Wednesday, January 21, 2015
December housing starts beat expectations (1089K vs. 1040K), but not by much, considering how volatile this series normally is, and how important seasonal adjustment factors can be. Missing from the headlines were upward revisions to the past two months. Pessimists will note that the level of starts in November 2013 was slightly higher than the latest reading, suggesting that starts have been relatively flat for the past year. I prefer to look at a 12-month moving average of starts: that shows starts last year were 8% higher than in 2013. That's pretty decent growth. Plus, as the chart above shows, the level of builder sentiment suggests conditions are likely to continue to improve, if only modestly.
From a long term perspective, housing starts today are still miserably low. That's depressing on its face, but the optimist in me sees the tremendous upside potential should underlying conditions continue to improve. Why couldn't housing starts double over the next 5 years or so?
Untapped potential is the story of the overall economy as well, as the chart above shows. The economy is currently about 10% or so below its long-term potential trend. If policymakers move in a growth-friendly direction (e.g., eschewing tax hikes, reducing regulatory burdens, simplifying the tax codes, lowering marginal rates, eliminating deductions and subsidies, lowering corporate tax rates) we could be on the cusp of some significant growth in the years to come.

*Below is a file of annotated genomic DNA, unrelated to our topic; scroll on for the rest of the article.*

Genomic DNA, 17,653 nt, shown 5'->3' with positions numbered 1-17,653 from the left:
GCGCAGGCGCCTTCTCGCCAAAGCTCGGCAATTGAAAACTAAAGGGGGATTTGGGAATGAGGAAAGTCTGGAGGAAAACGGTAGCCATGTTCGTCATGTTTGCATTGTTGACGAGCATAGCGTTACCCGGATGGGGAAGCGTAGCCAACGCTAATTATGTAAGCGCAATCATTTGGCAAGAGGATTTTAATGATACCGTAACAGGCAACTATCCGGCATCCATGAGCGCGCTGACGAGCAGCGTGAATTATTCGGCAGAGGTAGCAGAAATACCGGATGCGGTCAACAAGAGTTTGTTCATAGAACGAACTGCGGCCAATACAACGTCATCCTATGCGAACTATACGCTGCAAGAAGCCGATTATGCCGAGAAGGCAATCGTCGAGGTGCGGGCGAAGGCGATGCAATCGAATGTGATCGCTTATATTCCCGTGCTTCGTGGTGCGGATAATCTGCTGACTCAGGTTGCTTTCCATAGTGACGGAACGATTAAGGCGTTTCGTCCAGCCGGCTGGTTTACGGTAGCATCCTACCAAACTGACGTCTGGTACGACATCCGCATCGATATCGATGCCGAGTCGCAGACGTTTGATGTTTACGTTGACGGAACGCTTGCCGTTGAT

It makes more sense to focus on what could happen if things go right, than to lament how many things have gone wrong.
UPDATE: The chart below shows an index of new mortgage originations (not refis). At the end of last year it had reached a multi-year low, reinforcing the widespread belief at the time that the housing market was running on fumes. But in the past three weeks, new mortgage initiations have jumped over 25%. (Caveat: this is a seasonally adjusted index, and this is the time of the year when activity is typically slow, so the adjustment factors are large and could easily be wrong.) We'll have to watch for further strength, but in the meantime this fits nicely with the noticeable pickup in bank lending in recent months that I noted yesterday.
Posted by Scott Grannis at 9:49 AM